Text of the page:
State and county officials are still hammering out the details of the new law. According to Pima County Assessor Rick Lyons, there's confusion about the income standards. Single seniors 65 and older qualify if they earn less than four times the Social Security qualifying rate, which comes out to $25,440 in gross income, including Social Security benefits. But for couples, the picture is more muddled: The state Department of Revenue has issued a guideline interpreting the cut-off at $47,730, while other officials maintain it should be roughly $31,000.
There's additional confusion about the deadline for applying for the program. It's too late to do anything about 2001 property values, which were computed last year. To freeze your home's value before it increases in 2002, you need to apply with Lyons' office. But officials are still trying to determine if the deadline is March 1, which is the deadline for filing exemptions, or April 15, when income tax returns are filed. (In any case, if you manage to successfully apply for a freeze in your property value, it remains in place for three years before you need to apply again.)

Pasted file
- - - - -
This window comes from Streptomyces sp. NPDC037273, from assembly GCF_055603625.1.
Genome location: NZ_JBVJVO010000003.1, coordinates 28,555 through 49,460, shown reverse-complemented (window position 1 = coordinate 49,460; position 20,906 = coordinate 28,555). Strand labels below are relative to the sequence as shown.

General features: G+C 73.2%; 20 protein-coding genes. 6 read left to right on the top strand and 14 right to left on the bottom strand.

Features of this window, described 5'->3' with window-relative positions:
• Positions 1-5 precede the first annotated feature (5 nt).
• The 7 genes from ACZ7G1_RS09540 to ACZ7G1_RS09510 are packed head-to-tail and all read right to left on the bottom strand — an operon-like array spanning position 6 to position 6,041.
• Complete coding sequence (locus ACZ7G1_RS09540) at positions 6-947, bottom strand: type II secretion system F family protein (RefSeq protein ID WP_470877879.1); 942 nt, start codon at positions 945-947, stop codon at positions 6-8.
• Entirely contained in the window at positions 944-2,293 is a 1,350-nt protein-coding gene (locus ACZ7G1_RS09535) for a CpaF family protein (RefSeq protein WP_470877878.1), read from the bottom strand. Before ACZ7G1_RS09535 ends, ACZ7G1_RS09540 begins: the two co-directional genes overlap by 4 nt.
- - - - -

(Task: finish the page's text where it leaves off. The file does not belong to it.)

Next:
"Things like that have to be resolved," says Lyons, whose office has had a few dozen inquiries about the new program. To request an application form, contact the County Assessor's exemption section at 740-8238.